Indie Cycle

It’s spring-cleaning time, which typically means we start seeing televisions, computer parts and other electronics on the curb throughout our neighborhoods. Here in Rhode Island, many of us participate in our local recycling day, where e-waste is accepted, which happens twice per year. However, with busy schedules, it is sometimes hard to make it on a specific day, and I am sure I am not the only one who wishes it happened more frequently.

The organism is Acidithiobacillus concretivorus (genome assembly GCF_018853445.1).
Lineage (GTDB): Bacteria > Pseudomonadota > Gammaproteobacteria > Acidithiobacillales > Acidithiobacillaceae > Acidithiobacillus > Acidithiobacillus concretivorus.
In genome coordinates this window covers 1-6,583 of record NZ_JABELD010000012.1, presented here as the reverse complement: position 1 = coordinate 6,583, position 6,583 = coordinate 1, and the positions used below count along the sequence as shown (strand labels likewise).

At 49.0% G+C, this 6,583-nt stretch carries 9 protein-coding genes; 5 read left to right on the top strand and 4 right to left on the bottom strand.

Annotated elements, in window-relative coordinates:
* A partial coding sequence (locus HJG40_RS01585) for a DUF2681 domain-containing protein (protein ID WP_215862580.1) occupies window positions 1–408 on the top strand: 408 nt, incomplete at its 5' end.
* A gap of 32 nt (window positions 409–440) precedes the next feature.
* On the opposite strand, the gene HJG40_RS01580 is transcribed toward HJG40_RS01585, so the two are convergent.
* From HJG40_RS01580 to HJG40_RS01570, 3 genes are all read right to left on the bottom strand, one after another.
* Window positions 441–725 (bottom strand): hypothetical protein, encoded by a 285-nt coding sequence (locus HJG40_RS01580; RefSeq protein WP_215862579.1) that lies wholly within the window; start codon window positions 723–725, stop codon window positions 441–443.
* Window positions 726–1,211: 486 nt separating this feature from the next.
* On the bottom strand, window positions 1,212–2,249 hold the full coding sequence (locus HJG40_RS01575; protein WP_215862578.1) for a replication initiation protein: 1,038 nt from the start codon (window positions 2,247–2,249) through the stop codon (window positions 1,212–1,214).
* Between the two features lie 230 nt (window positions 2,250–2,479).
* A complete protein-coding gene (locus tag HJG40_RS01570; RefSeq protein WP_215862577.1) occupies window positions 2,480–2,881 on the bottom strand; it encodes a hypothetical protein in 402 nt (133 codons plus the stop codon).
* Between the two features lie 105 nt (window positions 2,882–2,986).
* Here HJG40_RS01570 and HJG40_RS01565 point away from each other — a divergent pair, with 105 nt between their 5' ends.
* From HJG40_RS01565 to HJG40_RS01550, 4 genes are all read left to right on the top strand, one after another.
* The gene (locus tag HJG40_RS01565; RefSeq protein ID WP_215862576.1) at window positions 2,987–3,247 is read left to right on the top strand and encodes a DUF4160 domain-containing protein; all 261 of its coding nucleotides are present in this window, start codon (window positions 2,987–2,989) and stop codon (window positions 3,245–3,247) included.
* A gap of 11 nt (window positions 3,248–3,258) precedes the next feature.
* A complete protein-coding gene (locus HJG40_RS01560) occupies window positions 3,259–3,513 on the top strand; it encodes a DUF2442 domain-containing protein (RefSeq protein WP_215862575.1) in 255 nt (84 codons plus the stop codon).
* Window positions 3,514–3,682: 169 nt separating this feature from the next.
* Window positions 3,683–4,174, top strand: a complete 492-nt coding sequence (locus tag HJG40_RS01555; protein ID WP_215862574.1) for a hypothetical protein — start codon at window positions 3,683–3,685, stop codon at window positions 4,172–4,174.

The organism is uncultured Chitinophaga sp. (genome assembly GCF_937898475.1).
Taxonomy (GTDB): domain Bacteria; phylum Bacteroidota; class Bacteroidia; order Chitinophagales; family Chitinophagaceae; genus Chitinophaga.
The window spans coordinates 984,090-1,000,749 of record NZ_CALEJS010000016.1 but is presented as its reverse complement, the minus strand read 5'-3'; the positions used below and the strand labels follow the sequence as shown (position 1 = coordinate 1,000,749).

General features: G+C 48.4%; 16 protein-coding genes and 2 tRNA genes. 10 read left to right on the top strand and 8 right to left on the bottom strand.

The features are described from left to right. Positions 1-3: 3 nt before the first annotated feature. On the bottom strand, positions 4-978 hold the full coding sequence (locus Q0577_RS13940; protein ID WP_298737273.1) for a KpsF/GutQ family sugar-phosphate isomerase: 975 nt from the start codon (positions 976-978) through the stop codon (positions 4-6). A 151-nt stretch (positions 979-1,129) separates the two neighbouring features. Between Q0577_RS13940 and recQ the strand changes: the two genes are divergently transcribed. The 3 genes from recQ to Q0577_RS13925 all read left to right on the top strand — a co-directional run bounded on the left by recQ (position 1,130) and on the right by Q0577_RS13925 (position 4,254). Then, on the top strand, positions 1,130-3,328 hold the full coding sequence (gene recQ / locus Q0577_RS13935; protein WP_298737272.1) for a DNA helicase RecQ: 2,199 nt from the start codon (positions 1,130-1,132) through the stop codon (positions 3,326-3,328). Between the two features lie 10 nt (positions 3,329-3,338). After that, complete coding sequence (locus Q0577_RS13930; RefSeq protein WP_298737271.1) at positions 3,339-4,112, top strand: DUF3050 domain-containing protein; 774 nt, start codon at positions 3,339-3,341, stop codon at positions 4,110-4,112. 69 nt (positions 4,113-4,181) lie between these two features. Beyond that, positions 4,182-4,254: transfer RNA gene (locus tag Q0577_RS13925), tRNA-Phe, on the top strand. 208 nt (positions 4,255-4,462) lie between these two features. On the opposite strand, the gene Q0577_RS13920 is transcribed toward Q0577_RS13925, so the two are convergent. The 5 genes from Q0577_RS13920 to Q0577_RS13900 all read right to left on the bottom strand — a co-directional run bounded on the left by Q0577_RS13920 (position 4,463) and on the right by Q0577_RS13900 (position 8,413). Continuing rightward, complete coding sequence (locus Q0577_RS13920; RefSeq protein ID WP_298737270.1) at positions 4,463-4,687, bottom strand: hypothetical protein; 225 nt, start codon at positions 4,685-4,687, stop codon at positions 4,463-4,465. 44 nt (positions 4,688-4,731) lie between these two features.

I started doing some research as to where else I could recycle e-waste in my state and came across Indie Cycle, a company that provides free collections for residents, organizations and municipalities in Rhode Island and nearby Massachusetts. All of the e-waste that Indie Cycle collects is sent to a certified recycling company, ensuring that it does not end up in landfills. But, what was really intriguing to me is that, through Indie Cycle, I can organize my own recycling event. Let’s face it, we all have friends that are still not recycling their electronics properly, and this is the perfect solution to not only get them to participate, but to also educate them. Setting an Indie Cycle event up is easy. All it takes is two to three weeks’ notice and a parking lot. Indie Cycle supplies flyers, signage and its own vehicles and workers. The organization even posts its events in local newspapers. With a bit of publicity on your own and reaching out to your contacts, you can have your own successful recycling event while also feeling good about providing a service to those that might not typically participate. In addition to the most common electronic waste, such as computers, cell phones, and printers, Indie Cycle also accepts a wide range of items that can sometimes be difficult to recycle. This includes vacuum cleaners, small appliances, dehumidifiers, refrigerators and air conditioners. Basically, as they say, “anything with a cord!” Indie Cycle can also be found at many events happening around the state of Rhode Island. It is a female-owned, family business, and its mission is to “provide a multitude of convenient drop-off sites so everyone will have an opportunity to recycle unwanted electronics responsibly.” Indie Cycle hopes that in doing so it will help educate and encourage people to recycle more. The company’s goal is to collect 400,000 pounds of e-waste annually. If you are in the Rhode Island or Massachusetts area and want to get your own event started, check out Indie Cycle’s “Green Up” page, which will help you get started.